A Limited Response To Last Week’s Email

Almost no Colorado College students are going to speak in favor of the hateful, racist, white supremacist email sent over Spring Break. Undoubtedly, it was disgusting and sad. It is sad that any person in any community has a mind like that in 2018, and it is sad that many people, even if they might not be on this campus still share that mindset.

Cartoon by Lo Wall

As a white student from a predominately white suburb, I obviously cannot bring the same perspective to this issue as a student of color. I can only speak my truth, which is that these emails are appalling. While this is my personal truth, it is also part of the larger issue. I think many of my peers share my belief, yet where does a belief get us?

My personal thoughts do not really do anything in the long run. Perhaps they make me feel better about myself, as I do not classify myself as a discriminatory or racist individual, but, still, that does not benefit anyone.

Emails like these serve as a bit of a wake-up call. By no means am I stating that I think these emails benefited our campus in any manner whatsoever; I am simply stating that they made me more cognizant of the fact that if I am not actively aiding in prohibiting the problem, then I am part of the problem.

Additionally, some acts of racism may be justified far too often. Growing up, I often worked as a babysitter. Living in a predominately white suburb, the kids I babysat were white. There was an instance in which I took the kids out to dinner and they imitated the accents of some servers presenting us with food. They also made derogatory comments about a boy in their grade who looked different than them. I would tell them calmly that what they were saying and doing was not acceptable—that it was racist. However, their actions did not strike me as incredibly problematic. I would tell myself that they were young, and that they simply did not know any better.

The same phenomenon has happened with older folks I have been around. I have heard them make sweeping comments that classify black people as one stereotype. How am I to argue with the 80-year-old woman when she tells me she feels safer in all-white environments? Our grandparents grew up in a different generation. When they were kids, statements like this were normalized. There’s the problem—I justify the young boy saying rude comments, as he is young; but then I justify the old person for saying rude comments, because she is old.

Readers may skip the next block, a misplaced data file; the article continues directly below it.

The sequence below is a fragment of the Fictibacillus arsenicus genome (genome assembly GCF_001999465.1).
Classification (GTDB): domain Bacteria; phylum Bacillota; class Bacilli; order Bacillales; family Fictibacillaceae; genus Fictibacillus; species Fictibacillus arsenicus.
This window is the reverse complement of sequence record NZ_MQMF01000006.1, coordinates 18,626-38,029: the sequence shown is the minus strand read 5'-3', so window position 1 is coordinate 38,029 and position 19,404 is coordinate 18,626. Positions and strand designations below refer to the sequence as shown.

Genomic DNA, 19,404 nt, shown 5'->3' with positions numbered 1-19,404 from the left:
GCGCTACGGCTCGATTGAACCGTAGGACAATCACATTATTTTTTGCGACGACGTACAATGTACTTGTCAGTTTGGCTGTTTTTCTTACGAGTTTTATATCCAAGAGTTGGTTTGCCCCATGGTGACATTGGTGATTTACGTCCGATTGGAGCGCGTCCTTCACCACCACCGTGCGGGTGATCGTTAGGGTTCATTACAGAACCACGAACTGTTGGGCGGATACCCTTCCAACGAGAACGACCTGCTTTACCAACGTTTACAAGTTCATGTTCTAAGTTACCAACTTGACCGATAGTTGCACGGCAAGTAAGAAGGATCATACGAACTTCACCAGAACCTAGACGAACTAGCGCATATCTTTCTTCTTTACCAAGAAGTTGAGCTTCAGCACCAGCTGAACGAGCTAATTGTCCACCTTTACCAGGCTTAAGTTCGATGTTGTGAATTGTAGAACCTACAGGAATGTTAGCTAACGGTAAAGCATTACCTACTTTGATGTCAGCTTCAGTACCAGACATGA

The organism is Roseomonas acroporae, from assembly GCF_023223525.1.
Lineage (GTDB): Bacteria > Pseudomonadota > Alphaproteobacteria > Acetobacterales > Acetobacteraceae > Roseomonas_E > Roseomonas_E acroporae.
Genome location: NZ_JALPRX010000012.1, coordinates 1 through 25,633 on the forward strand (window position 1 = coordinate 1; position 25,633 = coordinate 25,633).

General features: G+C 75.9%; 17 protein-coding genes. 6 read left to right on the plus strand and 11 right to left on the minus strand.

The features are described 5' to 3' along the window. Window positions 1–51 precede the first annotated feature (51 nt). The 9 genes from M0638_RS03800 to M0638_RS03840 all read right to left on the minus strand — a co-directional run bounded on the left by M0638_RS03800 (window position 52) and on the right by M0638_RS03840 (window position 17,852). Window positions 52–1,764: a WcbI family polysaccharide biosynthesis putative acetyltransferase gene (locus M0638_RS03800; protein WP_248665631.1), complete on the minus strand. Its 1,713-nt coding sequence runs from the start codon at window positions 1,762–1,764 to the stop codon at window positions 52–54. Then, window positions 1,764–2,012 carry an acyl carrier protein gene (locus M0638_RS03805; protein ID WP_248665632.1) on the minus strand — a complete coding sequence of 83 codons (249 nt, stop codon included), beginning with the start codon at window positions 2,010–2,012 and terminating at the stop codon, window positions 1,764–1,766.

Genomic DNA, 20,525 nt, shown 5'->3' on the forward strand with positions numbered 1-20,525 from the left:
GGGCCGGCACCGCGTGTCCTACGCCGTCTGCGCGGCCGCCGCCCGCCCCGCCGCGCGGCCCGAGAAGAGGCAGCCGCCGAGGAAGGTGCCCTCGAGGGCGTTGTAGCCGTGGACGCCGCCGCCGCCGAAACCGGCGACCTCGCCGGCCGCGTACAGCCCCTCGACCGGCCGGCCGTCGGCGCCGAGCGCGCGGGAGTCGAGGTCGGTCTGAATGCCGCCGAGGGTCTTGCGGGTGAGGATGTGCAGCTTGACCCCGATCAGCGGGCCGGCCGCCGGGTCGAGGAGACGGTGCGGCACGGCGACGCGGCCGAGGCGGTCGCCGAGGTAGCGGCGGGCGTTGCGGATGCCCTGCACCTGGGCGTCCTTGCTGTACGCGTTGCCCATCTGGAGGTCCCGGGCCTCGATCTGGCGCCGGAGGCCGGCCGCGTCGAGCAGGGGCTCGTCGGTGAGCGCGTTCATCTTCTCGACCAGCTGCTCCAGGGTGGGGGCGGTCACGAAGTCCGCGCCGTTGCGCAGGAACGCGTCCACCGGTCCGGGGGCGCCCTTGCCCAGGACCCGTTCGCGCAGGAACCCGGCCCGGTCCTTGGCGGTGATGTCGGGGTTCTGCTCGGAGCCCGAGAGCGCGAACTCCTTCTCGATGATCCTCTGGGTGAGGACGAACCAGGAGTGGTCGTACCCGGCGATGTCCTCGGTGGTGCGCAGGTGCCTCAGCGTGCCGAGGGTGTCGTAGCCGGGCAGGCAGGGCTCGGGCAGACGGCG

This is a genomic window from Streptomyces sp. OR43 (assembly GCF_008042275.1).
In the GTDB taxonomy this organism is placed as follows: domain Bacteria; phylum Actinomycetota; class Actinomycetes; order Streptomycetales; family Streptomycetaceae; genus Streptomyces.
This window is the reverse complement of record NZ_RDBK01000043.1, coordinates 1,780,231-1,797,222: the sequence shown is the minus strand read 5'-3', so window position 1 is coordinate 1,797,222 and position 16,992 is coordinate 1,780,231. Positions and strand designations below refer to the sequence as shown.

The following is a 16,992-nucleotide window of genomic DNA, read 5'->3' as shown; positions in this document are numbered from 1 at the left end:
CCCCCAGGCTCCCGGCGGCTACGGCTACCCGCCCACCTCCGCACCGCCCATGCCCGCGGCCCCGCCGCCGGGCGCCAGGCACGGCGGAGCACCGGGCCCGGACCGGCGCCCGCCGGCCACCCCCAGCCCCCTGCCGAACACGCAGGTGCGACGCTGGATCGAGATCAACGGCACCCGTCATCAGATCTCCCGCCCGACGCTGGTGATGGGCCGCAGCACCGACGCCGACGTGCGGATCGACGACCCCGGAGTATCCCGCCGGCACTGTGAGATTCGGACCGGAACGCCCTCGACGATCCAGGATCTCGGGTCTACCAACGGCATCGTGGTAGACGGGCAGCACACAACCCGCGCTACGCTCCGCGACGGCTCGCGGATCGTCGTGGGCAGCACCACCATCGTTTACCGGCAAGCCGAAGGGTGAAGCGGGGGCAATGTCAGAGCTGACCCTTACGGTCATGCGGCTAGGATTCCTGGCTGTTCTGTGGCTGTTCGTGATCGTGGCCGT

With this flawed logic, it appears that everyone is slightly justified to say racist things. My solution to both of these problems is not to aggressively yell at the 12-year-old boy and 80-year-old grandma, but is to acknowledge that they each have their own issues. After I acknowledge that, I must figure out a way to open a dialogue with these people and make them realize that what they are saying is racist.

Again, I know that my perspective cannot cover this issue in a way that the individuals targeted, or individuals who could have been targeted simply due to the color of their skin, would be able to. Still, I need to take more action. In my daily life, I need to be more aware of the small things and micro-aggressions that people say, the words that are spoken in opposition to the beliefs I profess to hold, and I suggest that the rest of our community try to do the same.

It could be the accumulation of small, ignored comments that allowed a person to believe that these emails held validity. No act of racism should ever be justified despite age, despite geography, despite upbringing. If someone holds a belief that counters my own, I need to make my voice heard. Obviously this is not a fix-all solution to racism. However, these are things I am going to be more conscious of in my daily life, for if I am not, I am simply part of the problem.

Caroline Williams

Caroline Williams

Caroline Williams

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